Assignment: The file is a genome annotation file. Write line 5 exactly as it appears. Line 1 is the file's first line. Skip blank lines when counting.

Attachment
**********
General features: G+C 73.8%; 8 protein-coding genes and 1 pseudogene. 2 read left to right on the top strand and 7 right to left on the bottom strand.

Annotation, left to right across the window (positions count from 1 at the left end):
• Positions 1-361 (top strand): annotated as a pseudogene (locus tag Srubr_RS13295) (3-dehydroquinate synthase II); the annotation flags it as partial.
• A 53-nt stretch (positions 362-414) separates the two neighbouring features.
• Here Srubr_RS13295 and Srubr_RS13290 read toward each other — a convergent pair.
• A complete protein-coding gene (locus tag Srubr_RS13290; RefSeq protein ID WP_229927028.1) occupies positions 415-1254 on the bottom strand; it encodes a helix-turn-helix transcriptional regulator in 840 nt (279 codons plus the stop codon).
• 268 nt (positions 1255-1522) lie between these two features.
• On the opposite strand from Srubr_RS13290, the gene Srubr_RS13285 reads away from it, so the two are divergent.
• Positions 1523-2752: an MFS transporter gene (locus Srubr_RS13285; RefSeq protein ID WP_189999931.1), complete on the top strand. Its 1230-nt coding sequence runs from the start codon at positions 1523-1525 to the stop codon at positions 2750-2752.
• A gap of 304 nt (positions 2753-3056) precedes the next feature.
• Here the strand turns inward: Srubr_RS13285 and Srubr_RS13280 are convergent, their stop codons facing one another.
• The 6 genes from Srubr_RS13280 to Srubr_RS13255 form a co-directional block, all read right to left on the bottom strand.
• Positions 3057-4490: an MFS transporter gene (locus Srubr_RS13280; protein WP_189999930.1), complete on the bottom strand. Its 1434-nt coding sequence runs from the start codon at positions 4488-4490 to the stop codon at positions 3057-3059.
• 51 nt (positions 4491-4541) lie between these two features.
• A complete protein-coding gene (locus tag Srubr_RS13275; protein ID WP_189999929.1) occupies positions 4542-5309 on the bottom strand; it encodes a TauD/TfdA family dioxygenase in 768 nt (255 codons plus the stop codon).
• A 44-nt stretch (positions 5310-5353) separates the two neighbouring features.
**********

• Here Srubr_RS13295 and Srubr_RS13290 read toward each other — a convergent pair.